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RESEARCH PAPERS

Post-Expansion Tube Response Under Mechanical and Hydraulic Expansion—A Comparative Study

[+] Author and Article Information
A. C. Seibi

Department of Mechanical Engineering, Petroleum Institute, P.O. Box 2533, Abu Dhabi, UAEaseibi@pi.ac.ae

A. Karrech

 Ecole Nationale des Ponts et Chaussées, LAMI, 77455 Marne La Vallée Cedex 2, Paris, Francekarrech@lami.enpc.fr

T. Pervez

Mechanical and Industrial Engineering Department, Sultan Qaboos University, P.O. Box 33, Al-Khod 123, Omantasneem@squ.edu.om

J. Pressure Vessel Technol 129(1), 118-124 (Apr 09, 2006) (7 pages) doi:10.1115/1.2389028 History: Received July 27, 2005; Revised April 09, 2006

This paper presents a mathematical model of post-expansion tube response under mechanical expansion. The stress, pressure, and displacement waves propagating through the tube-fluid system and their effect on the tube response are studied. The model takes into account coupling between the solid tube and surrounding fluid at the borehole/expanded tube annulus, as well as the damping effect on tube structural response. The paper also conducts a comparative study aiming at studying the post-expansion tubular fluid response and identifying the different features between hydraulic and mechanical solid tube expansion. The results showed that the mechanical expansion is less harmful to the tube structural integrity. Unlike the hydraulic expansion, which resulted in local stress buildup along the tube, the mechanical expansion was characterized by low equivalent stress throughout its length and a smooth dying out response.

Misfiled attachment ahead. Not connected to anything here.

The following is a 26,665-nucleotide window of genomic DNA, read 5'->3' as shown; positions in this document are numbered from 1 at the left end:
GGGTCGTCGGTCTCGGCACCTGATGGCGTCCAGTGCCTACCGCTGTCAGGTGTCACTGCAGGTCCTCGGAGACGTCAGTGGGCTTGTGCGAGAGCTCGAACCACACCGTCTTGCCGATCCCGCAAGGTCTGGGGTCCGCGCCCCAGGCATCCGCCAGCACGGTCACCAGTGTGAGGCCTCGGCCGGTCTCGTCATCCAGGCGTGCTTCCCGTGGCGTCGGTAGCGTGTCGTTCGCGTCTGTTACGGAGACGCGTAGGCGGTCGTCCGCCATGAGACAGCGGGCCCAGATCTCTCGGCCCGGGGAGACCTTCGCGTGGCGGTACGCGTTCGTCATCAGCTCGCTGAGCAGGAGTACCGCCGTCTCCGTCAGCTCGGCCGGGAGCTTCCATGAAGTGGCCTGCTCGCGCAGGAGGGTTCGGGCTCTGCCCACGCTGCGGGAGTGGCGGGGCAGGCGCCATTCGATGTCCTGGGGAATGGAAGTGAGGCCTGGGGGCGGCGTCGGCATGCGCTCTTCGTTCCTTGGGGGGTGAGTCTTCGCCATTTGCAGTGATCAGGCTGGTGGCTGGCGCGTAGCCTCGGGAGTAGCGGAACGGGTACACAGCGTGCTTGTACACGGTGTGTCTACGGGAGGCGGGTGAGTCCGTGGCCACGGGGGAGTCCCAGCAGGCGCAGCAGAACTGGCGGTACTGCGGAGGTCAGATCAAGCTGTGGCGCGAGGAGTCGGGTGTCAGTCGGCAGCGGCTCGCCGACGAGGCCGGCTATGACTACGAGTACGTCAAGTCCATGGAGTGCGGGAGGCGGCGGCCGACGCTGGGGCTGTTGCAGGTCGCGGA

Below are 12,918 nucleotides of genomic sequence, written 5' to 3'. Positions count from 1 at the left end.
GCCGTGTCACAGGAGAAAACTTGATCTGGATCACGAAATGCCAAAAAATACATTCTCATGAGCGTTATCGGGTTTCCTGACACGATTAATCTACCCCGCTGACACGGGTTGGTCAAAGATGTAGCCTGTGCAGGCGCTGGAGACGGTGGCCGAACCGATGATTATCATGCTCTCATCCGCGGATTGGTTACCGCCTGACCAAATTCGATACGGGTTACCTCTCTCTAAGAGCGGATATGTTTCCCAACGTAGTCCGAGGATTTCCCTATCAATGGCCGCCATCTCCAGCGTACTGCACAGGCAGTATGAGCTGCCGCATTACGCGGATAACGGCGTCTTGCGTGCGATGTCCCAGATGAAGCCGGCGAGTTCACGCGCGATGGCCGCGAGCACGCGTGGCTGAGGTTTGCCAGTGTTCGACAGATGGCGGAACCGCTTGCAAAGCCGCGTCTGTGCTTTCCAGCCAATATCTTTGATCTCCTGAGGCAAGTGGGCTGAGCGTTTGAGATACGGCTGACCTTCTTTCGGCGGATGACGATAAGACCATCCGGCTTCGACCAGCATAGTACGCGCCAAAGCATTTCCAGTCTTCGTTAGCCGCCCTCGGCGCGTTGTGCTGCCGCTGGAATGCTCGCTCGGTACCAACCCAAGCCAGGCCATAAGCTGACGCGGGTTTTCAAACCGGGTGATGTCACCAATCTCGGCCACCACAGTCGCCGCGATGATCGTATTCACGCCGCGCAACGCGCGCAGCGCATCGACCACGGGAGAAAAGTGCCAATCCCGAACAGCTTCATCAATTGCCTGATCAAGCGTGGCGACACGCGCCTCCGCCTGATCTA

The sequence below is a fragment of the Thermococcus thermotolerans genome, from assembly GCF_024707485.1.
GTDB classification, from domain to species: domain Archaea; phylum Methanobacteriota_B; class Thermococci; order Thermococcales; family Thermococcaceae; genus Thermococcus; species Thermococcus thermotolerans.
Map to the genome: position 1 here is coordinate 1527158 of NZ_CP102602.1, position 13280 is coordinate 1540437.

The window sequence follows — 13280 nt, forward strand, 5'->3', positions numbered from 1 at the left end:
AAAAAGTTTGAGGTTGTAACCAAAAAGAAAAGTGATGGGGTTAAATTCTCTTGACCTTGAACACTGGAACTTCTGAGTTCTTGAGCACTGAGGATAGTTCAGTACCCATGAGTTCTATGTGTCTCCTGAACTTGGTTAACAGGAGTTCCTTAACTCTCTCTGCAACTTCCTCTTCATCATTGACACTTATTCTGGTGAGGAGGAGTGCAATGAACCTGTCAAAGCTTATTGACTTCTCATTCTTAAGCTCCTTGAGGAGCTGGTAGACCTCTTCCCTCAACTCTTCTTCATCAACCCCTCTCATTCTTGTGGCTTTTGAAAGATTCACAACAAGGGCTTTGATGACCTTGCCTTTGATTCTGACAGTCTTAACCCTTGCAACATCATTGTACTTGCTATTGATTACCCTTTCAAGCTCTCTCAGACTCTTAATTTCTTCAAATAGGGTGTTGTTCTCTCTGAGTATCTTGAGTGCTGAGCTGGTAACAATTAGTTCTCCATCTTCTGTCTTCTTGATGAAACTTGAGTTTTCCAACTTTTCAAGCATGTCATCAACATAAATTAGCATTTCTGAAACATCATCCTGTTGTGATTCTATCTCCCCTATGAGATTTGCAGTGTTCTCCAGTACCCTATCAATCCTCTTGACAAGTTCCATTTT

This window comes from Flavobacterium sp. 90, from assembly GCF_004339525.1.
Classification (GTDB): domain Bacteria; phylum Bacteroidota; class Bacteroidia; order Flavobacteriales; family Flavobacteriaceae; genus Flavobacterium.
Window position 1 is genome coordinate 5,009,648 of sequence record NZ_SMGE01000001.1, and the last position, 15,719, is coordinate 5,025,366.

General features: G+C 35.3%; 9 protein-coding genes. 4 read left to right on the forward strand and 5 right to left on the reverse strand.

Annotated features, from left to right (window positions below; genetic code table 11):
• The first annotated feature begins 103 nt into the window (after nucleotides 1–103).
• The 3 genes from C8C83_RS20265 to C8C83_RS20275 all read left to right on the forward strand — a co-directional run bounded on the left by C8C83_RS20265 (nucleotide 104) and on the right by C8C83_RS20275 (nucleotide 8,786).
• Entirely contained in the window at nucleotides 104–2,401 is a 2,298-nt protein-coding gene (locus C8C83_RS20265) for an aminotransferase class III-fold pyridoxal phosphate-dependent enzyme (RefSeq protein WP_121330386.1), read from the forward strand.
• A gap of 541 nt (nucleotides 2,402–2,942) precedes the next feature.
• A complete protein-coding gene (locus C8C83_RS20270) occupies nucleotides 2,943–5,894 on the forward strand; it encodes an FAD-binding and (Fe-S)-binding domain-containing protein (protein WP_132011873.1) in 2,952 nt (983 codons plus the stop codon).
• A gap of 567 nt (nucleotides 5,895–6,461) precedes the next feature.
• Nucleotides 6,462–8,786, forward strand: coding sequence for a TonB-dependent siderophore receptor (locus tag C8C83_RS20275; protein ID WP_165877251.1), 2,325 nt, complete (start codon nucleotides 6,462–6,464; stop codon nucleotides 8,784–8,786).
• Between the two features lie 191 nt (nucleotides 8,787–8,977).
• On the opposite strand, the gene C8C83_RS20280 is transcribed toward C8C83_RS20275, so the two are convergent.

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Copyright © 2007 by American Society of Mechanical Engineers
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Figures

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Figure 1

Diagram illustrating the pop-out phenomenon in mechanical expansion

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Figure 2

Axial stress in the tube at various tube positions

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Figure 3

Axial fluid pressure at various tube positions

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Figure 4

Axial tube displacement at various tube positions

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Figure 5

Axial fluid displacement at various tube positions

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Figure 6

Effect of damping on the equivalent stress in the case of hydraulic expansion

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Figure 7

Effect of damping on the equivalent stress in the case of mechanical expansion

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Figure 8

Equivalent stress distribution in the case of hydraulic expansion

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Figure 9

Equivalent stress distribution in the case of mechanical expansion

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